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I've had two abortions. I never expected to have one, but then two...There's a kind of fear and disbelief that comes from a second abortion. I don't regret what I had to do, but it still isn't easy to live with what happened. I don't expect it ever will be.

I was 20, and my college boyfriend had just graduated and moved back to California. We broke up, and though I cared for him, I knew we could never be together. I was on and off the pill, and we were using condoms, but I missed a period in late May. I knew right away that I was pregnant before I took the test. There was no way I could have a baby at 20 -- I was emotionally, spiritually, financially a mess.

I didn't tell him. I didn't tell anyone. I went to the clinic alone, and spoke with a counselor over a period of a week. Each time I walked towards the clinic doors, I had to pass an older man terrorizing the sidewalk with a megaphone and posters of mutilated babies. I knew this man would never understand how conflicting this choice was for me. I wanted to try to explain, but felt that with certain people, I would never be heard.

I was lucky, though. My counselor was also a chaplain, and very gentle with me. She held my hand during the whole procedure. I chose to have a local anesthetic. I wanted to remember every moment. 8 years later, I still think about this baby and wonder who it would be now. But I don't regret moving on with my life. That summer, I shared with my ex what had happened. He sent me a flowering tree.

The second abortion was much much worse. I was 24 and had slept with this man twice. We were both drunk and careless, and the second time, he assumed that I was on the pill, which I wasn't at the time. It was over before I had a moment to think. I felt nothing for this man and now I had to get an abortion. The thought of it made me sick in my heart, but I knew I couldn't have this baby. I ended up at a clinic in the city. It was a terrible treadmill kind of place. I started sobbing on the operating table, but was determined to go through with it. The doctors tried to be supportive. I can't imagine that this was an easy job for them. It was awful, but not as awful as having a child with someone I barely know. I never told him, and haven't spoken with him since that night.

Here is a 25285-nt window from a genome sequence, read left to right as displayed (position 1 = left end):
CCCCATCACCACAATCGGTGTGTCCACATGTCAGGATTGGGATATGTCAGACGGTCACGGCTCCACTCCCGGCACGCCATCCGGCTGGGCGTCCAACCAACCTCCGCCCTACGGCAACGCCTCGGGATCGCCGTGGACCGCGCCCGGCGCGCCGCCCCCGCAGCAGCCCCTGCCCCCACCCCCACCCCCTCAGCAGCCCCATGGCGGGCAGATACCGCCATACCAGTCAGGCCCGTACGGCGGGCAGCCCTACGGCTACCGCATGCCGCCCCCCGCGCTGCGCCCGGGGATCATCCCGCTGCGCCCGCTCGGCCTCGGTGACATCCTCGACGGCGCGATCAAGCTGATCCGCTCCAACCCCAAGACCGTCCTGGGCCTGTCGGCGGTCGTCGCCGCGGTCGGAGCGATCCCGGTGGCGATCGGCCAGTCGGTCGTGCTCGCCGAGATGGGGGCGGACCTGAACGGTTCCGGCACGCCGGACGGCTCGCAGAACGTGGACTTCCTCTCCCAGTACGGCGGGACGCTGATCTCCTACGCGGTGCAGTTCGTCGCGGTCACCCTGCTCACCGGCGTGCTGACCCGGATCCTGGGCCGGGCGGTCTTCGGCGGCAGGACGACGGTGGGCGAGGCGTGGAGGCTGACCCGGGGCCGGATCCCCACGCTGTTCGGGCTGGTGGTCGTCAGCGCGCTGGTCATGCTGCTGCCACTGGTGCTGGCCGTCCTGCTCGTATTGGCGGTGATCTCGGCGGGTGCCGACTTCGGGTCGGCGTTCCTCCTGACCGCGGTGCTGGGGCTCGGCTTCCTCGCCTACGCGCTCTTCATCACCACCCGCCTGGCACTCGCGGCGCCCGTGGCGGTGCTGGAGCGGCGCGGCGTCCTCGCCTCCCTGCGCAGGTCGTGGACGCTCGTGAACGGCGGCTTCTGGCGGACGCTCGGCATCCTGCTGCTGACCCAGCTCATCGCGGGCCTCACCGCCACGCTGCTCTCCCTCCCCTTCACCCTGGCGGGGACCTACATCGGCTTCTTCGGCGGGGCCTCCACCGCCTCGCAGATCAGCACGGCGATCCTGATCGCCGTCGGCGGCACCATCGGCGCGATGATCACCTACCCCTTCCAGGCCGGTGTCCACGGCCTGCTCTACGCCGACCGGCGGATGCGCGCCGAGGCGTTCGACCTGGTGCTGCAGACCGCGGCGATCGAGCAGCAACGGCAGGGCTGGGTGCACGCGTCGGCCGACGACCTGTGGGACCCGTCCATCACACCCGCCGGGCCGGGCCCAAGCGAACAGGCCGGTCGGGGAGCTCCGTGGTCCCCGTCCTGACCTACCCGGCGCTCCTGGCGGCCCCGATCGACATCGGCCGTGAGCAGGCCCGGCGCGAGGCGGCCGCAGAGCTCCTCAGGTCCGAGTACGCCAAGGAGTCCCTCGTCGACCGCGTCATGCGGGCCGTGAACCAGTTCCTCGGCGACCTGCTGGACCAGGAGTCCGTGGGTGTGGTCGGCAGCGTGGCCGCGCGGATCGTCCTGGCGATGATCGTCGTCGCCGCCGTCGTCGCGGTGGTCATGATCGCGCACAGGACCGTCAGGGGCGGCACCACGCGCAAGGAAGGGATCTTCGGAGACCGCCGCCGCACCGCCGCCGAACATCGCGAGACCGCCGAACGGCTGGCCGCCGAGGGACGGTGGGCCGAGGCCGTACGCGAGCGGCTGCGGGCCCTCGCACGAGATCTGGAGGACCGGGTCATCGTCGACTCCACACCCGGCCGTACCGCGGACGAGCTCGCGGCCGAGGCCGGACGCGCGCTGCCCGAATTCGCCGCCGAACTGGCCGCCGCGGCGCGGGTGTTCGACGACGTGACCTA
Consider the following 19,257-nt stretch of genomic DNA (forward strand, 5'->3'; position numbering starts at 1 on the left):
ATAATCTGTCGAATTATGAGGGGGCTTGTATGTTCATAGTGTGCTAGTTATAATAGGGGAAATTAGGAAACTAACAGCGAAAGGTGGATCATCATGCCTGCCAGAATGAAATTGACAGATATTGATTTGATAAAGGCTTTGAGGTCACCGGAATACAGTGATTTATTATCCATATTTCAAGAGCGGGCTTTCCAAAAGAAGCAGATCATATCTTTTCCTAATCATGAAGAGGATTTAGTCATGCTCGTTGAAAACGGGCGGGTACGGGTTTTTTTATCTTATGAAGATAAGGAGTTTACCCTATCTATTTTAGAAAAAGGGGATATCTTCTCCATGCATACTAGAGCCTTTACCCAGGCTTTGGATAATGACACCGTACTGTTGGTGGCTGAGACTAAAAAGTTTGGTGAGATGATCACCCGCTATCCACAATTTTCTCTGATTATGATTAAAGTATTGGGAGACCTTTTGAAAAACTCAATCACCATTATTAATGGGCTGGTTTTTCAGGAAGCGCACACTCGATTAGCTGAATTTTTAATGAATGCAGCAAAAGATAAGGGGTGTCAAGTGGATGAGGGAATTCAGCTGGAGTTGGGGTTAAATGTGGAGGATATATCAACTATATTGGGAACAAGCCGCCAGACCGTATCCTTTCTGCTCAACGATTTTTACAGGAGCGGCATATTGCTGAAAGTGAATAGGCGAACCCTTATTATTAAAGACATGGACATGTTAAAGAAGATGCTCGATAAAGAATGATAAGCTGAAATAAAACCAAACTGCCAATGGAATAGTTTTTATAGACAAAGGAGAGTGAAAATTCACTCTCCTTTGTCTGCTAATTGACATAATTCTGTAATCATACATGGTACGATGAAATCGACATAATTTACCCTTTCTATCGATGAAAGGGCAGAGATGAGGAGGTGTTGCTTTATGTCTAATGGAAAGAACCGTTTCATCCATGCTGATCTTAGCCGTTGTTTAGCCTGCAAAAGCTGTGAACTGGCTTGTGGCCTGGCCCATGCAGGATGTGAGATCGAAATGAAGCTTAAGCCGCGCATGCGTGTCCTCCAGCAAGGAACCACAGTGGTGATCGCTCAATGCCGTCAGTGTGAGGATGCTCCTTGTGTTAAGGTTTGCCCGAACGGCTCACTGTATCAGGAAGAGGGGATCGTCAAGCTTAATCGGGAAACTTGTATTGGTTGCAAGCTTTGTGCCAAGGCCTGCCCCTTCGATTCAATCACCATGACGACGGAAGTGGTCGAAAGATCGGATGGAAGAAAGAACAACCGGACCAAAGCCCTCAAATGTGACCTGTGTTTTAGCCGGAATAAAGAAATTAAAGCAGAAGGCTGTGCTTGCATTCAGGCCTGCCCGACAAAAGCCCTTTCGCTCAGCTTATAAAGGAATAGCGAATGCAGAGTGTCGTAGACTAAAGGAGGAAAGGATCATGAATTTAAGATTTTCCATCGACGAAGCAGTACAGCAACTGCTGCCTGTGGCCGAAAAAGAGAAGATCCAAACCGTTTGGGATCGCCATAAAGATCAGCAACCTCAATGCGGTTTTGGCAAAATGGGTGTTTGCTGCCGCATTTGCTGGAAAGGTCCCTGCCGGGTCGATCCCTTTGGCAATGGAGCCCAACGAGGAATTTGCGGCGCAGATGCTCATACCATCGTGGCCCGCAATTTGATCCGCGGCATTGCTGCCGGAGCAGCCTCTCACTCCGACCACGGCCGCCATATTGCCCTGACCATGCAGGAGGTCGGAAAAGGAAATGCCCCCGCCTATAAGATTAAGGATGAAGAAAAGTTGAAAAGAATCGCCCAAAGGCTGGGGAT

Regardless of the kind of experience, I wish there was a way in our culture to mourn more openly after an abortion. Creating a life is something I haven't yet been ready to do, even if my body has been ready for a while. I'm thankful I still have a choice about when, how and with whom I can start a family. It's something I feel I will honor in the right way when, I hope, the time comes.